Iran will refrain from sending a new ambassador to Sweden in protest over the burning of a Koran outside a mosque in Stockholm, Iranian Foreign Minister Hossein Amirabdollahian said Sunday.
A man tore up and burned a Quran outside Stockholm's central mosque Wednesday, the first day of the Muslim Eid al-Adha holidays.
Swedish police charged the man who burned the holy book with agitation against an ethnic or national group. In a newspaper interview, he described himself as an Iraqi refugee seeking to ban it.
Iran's foreign ministry summoned Sweden's charge d'affaires Thursday to condemn what it said was an insult to the most sacred Islamic sanctities.
"Although administrative procedures to appoint a new ambassador to Sweden have ended, the process of dispatching them has been held off due to the Swedish government's issuing of a permit to desecrate the Holy Quran," Amirabdollahian said Sunday on Twitter.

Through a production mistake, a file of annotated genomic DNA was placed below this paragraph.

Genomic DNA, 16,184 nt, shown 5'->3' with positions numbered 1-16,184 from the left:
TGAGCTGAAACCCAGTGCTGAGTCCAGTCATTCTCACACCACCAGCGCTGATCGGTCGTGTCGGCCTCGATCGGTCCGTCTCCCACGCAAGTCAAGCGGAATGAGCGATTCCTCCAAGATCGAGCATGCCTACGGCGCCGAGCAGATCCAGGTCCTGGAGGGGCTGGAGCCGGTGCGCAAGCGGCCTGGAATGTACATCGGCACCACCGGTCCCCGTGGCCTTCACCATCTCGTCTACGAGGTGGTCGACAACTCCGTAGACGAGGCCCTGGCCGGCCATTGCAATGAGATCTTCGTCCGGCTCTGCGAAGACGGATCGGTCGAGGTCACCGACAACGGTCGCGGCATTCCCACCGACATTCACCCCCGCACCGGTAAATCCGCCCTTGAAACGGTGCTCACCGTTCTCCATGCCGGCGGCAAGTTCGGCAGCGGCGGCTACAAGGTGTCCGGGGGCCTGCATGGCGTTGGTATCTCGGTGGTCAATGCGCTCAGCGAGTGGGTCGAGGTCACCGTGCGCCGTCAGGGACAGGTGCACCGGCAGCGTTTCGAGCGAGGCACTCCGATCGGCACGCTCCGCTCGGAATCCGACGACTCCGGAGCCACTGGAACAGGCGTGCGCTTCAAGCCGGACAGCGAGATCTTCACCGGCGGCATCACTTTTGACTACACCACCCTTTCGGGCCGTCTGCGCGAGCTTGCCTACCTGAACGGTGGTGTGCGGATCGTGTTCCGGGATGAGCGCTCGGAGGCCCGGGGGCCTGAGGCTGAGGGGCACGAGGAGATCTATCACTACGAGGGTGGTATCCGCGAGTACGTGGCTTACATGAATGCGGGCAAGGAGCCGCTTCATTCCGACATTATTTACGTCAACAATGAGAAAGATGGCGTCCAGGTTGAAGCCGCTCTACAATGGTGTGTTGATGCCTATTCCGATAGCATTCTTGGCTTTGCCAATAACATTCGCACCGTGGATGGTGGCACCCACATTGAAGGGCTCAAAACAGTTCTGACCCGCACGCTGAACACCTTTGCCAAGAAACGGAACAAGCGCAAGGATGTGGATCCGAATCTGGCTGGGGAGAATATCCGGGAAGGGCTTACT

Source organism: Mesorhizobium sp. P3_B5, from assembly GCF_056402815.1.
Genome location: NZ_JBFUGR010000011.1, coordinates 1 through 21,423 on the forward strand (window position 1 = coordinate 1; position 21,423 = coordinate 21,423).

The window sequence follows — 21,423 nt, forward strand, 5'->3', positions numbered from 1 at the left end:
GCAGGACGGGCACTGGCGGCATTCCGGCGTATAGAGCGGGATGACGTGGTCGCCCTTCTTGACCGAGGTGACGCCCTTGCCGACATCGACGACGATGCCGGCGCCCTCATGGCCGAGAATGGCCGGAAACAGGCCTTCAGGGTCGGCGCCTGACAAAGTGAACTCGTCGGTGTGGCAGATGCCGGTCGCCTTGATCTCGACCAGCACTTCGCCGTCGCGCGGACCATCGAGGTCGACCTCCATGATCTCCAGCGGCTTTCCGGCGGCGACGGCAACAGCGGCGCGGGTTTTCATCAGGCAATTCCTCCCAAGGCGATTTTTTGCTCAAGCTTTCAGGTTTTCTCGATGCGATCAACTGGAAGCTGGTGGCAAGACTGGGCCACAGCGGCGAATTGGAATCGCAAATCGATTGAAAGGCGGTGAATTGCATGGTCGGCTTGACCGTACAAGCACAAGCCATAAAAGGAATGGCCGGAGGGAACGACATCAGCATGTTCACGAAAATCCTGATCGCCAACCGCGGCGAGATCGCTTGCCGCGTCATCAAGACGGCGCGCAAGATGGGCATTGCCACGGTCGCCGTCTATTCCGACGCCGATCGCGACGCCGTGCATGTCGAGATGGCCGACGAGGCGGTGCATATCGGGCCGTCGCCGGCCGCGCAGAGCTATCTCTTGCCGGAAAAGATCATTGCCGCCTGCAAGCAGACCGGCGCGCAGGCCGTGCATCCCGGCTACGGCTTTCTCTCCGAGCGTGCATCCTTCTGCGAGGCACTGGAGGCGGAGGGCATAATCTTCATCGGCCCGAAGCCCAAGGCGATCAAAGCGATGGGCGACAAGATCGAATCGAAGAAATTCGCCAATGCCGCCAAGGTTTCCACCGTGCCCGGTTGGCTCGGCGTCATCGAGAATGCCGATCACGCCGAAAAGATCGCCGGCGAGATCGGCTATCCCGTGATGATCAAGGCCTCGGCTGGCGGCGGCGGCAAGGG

He did not specify how long Iran would refrain from sending an ambassador to Sweden.
While Swedish police have rejected several recent applications for anti-Quran demonstrations, courts have overruled those decisions, saying they infringed freedom of speech.
In its permit for Wednesday's demonstration, Swedish police said that while it "may have foreign policy consequences," the security risks and consequences linked to a Quran burning were not of such a nature that the application should be rejected.